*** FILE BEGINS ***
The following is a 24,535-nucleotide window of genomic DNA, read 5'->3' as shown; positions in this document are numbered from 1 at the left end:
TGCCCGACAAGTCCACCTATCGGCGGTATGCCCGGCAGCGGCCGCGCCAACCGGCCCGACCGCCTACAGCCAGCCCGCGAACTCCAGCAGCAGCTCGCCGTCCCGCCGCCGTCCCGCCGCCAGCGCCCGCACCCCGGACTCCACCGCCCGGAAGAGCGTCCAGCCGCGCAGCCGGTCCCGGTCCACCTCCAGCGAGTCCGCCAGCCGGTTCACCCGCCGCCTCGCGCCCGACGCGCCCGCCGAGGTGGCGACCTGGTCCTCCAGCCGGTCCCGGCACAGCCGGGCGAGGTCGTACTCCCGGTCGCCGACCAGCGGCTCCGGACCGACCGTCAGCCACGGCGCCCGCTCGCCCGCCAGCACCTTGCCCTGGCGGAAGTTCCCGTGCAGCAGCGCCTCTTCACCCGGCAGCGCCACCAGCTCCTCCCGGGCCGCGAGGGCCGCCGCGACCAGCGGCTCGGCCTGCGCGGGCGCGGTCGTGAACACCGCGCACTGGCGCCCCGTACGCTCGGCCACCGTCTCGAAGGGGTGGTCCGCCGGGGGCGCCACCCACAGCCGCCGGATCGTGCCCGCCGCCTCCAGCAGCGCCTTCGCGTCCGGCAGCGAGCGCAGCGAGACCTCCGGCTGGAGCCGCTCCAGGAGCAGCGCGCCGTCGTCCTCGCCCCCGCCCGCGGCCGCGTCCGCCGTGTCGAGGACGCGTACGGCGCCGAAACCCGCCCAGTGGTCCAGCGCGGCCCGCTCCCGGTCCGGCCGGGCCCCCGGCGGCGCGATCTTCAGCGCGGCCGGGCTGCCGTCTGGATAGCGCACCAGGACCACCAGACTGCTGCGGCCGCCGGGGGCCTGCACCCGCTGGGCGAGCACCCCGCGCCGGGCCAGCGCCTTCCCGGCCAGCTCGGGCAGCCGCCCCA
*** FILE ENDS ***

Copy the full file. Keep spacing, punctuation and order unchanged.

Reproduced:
The following is a 24,535-nucleotide window of genomic DNA, read 5'->3' as shown; positions in this document are numbered from 1 at the left end:
TGCCCGACAAGTCCACCTATCGGCGGTATGCCCGGCAGCGGCCGCGCCAACCGGCCCGACCGCCTACAGCCAGCCCGCGAACTCCAGCAGCAGCTCGCCGTCCCGCCGCCGTCCCGCCGCCAGCGCCCGCACCCCGGACTCCACCGCCCGGAAGAGCGTCCAGCCGCGCAGCCGGTCCCGGTCCACCTCCAGCGAGTCCGCCAGCCGGTTCACCCGCCGCCTCGCGCCCGACGCGCCCGCCGAGGTGGCGACCTGGTCCTCCAGCCGGTCCCGGCACAGCCGGGCGAGGTCGTACTCCCGGTCGCCGACCAGCGGCTCCGGACCGACCGTCAGCCACGGCGCCCGCTCGCCCGCCAGCACCTTGCCCTGGCGGAAGTTCCCGTGCAGCAGCGCCTCTTCACCCGGCAGCGCCACCAGCTCCTCCCGGGCCGCGAGGGCCGCCGCGACCAGCGGCTCGGCCTGCGCGGGCGCGGTCGTGAACACCGCGCACTGGCGCCCCGTACGCTCGGCCACCGTCTCGAAGGGGTGGTCCGCCGGGGGCGCCACCCACAGCCGCCGGATCGTGCCCGCCGCCTCCAGCAGCGCCTTCGCGTCCGGCAGCGAGCGCAGCGAGACCTCCGGCTGGAGCCGCTCCAGGAGCAGCGCGCCGTCGTCCTCGCCCCCGCCCGCGGCCGCGTCCGCCGTGTCGAGGACGCGTACGGCGCCGAAACCCGCCCAGTGGTCCAGCGCGGCCCGCTCCCGGTCCGGCCGGGCCCCCGGCGGCGCGATCTTCAGCGCGGCCGGGCTGCCGTCTGGATAGCGCACCAGGACCACCAGACTGCTGCGGCCGCCGGGGGCCTGCACCCGCTGGGCGAGCACCCCGCGCCGGGCCAGCGCCTTCCCGGCCAGCTCGGGCAGCCGCCCCA